Earlier this year, Cree announced a high 99.1-percent efficient 50-kW inverter made with its MOSFETs and diodes, which staff said is “one-fifth the average size and weight of today’s silicon-based inverter units.”

While the new MOSFETs are more expensive, both the inductor and capacitor size can be reduced, staff said, so a unit-cost savings of close to 15 percent can be achieved.

Continental Control Systems

The company promoted a new firmware version of its Modbus Revenue energy meter at the show. It updates every 200 milliseconds.

This Option Fast Power update supports revenue-grade meters to match feed-in limit requirements by utilities that may curtail AC power fed into the grid, according to Cynthia Boyd, the director of sales for the Boulder-based company.

“The fact that we’ve been getting inquiries about faster response times from our power meters may partly be driven by the anticipation of recent developments where PV plants and producers are evolving into an asset for grid operators,” Boyd said.


The Rancho Cordoba, Calif.-based company CyboEnergy displayed its On/Off Grid CyboInverter mini-inverter. This mini-inverter melds the functions of both central inverters and microinverters.

Operating in either an on-grid or off-grid mode, the unit has four input channels that can connect to four 300-W DC sources including solar panels, wind generators, hydro-generators or batteries, producing 1150 W of AC peak power.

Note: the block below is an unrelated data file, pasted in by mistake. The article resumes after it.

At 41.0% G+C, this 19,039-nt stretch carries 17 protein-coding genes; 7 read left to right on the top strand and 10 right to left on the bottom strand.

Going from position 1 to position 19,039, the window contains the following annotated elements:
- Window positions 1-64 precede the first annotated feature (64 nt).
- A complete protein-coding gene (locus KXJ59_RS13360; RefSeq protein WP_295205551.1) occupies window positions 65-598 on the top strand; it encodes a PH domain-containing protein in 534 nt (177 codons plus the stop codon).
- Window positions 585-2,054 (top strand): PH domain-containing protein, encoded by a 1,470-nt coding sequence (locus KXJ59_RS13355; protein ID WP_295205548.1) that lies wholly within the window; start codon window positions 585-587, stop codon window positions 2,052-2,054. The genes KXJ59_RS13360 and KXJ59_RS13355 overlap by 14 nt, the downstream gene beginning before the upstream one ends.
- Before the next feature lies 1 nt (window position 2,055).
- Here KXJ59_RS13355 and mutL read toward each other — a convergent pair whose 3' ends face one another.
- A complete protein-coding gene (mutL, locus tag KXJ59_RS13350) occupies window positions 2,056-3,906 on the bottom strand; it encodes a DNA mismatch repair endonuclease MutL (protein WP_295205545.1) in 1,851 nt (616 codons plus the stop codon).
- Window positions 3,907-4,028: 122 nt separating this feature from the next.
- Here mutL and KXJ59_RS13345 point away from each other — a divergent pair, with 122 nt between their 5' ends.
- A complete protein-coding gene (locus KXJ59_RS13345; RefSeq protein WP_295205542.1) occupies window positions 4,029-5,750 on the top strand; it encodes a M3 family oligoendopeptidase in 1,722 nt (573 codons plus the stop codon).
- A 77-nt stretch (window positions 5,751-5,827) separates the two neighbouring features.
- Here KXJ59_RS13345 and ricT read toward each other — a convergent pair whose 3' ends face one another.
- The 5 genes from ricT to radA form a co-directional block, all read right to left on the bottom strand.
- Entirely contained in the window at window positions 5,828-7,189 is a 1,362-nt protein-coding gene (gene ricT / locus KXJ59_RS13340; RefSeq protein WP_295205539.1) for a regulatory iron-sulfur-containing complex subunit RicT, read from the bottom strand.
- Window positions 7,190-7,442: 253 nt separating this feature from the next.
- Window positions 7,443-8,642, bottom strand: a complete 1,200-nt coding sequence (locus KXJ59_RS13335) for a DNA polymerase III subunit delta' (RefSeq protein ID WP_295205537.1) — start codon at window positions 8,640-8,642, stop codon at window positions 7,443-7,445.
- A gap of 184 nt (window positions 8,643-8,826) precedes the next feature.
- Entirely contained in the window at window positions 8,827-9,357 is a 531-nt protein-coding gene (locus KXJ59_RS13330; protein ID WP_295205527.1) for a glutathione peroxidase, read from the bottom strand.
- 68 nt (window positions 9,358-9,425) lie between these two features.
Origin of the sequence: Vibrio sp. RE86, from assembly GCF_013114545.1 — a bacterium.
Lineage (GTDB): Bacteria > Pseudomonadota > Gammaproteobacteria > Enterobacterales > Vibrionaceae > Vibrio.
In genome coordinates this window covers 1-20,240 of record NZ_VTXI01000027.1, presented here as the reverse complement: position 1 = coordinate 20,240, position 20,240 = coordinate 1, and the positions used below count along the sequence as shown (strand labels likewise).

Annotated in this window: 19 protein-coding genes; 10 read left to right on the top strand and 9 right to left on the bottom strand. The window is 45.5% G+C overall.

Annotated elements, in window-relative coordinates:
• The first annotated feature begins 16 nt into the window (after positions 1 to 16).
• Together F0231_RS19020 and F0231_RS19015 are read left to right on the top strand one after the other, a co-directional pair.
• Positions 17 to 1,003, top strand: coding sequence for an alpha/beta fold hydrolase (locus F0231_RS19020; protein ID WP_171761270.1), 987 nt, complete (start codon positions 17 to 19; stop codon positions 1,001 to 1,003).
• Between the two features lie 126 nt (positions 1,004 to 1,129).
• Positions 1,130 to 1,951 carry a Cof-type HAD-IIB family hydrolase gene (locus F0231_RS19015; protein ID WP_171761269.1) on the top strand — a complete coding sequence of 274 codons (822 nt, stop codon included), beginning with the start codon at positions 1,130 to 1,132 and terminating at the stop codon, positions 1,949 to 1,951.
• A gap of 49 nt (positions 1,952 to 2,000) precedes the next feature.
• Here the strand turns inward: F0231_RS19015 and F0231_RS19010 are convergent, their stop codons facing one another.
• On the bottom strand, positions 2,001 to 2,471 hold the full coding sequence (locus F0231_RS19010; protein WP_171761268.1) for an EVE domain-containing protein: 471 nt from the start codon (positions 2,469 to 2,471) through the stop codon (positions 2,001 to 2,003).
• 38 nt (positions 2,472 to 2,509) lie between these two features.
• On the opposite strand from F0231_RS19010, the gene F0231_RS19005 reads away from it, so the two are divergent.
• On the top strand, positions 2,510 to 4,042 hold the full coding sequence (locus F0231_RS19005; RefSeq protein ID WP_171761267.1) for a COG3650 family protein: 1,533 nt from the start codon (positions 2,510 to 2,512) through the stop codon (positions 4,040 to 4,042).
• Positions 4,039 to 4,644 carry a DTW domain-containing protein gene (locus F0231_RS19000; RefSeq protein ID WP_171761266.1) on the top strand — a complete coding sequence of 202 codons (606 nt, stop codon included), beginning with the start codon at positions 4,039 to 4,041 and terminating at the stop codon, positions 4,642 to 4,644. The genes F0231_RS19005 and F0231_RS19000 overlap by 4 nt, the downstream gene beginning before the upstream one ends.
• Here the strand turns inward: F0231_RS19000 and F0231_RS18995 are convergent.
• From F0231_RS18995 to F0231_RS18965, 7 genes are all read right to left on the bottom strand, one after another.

IdealPower presents its bi-directional power converter. Credit: Charles W. Thurston.

Each channel has its own control and maximum power point tracking (MPPT) to optimize power production. The product is patented and UL-1741 certified, the company said.


While he announced no new products at the show, Enphase’s Greg Wolfson, director of storage products, offered Renewable Energy World an embargoed description of its new strategic supply relationship with SunRun for its home solar installation business.

“While AEE Solar and Sunrun’s network of certified partners have long sold and installed Enphase systems, this agreement marks the first time that Enphase will provide its module-level power electronics systems to Sunrun’s direct installation services business,” Wolfson said.

“Enphase will continue to work with Sunrun across its multi-channel platform, strengthening its relationship with Sunrun’s wholesale distribution business, AEE Solar, and collaborating on operational efficiency-focused product development with SnapNrack, Sunrun’s solar photovoltaic racking and mounting systems group,” Wolfson said.

Tabuchi demos its United States market plug-and-play entrant. Credit: Charles W. Thurston.

At some point in the near future, the company is expected to address the commercial energy-storage market — the range from 10 kWh to 100 kWh — with a plug-and-play system including its inverters.


The Fronius Rapid Shutdown Box was also on display. It offers a solution for all single-phase Fronius SnapINverters from 1.5 kW to 15 kW, according to Richard Baldinger, the group leader for solar energy marketing and sales support for the Portage, Ind.-based company. Directly connected to the inverter through the same DC conduit as the DC homeruns, the Fronius solution minimizes the number of boxes that are needed.